We can create our own event, a bit like ActionEvent. Let's create our own version of the ActionEvent interface, which our MainFrame can later implement. Here it is:
Now MainFrame can implement this, adding a formEventPeformed() method which will be called when one of our buttons is clicked.
But how will MainFrame know which button was clicked? We need to specify that the formEventPerformed method can accept some kind of parameter which will carry this information, just like ActionListener specifies that actionPerformed accepts a useful ActionEvent parameter. There are various possibilities here, but we'll go for adding an enum type to the interface, for formEventPerformed() to use.
Here's our new interface:
Now let's give our sub-panel a "setFormEventListener" method. We'll add the following code to our panel:
This allows us to "set a listener" to our panel. We'll also change the actionPerformed method, which receives events from our buttons, to raise new events of our custom type, informing the listener what's happening:
Also in TestPanel.java:
So the completed panel code looks like this:
Now we can modify our MainFrame class to use this code. We'll do the following:
Notice that our custom event didn't mention buttons; we could change the buttons to checkboxes or menu items or whatever, without altering the event. So the event abstracts away unnecessary detail.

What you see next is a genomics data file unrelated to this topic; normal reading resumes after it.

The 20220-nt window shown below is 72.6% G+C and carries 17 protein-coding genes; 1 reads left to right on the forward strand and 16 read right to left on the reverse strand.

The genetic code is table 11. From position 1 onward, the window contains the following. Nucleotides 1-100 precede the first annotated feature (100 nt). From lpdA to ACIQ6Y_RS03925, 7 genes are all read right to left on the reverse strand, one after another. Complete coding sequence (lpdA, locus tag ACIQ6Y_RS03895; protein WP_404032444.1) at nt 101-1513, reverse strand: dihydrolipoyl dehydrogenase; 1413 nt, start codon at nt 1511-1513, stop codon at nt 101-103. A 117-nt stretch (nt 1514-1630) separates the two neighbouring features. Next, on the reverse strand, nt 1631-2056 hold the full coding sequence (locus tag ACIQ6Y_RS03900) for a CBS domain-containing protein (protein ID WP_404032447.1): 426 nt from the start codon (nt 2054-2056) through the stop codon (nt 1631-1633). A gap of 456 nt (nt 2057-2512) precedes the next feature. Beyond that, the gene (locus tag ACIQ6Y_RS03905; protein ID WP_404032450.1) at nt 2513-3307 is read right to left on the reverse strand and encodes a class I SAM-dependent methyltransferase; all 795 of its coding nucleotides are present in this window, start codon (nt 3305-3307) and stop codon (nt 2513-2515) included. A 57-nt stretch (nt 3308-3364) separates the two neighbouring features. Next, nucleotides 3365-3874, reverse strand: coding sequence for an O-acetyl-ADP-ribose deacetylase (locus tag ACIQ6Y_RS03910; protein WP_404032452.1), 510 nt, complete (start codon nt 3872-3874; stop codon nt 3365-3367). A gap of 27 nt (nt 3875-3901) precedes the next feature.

What we've done here is to have the panel raise an event in response to its buttons being clicked. Our MainFrame listens to that event. This is also a form of "event bubbling", sort of, where we are bubbling the button events up to the MainFrame -- except that we haven't actually bubbled up the button action events, but rather transformed them and consolidated them into a new type of event.
This whole thing with events and listeners is known as the Observer Pattern.
You can download the entire code as a zip here.
In this Java Swing tutorial we've tackled one of the most difficult aspects of Swing for beginners; how to split your application up into separate components and then communicate between those components. There's a lot more to Swing, but if you can get the hang of this, most of the rest is comparatively simple (well, apart from the ferocious GridBagLayout and the intricacies of JTree).
Don't forget, you can find a complete Swing video course, taking you from Swing beginner (assuming only core Java knowledge) to Swing master, right here: Mastering Java Swing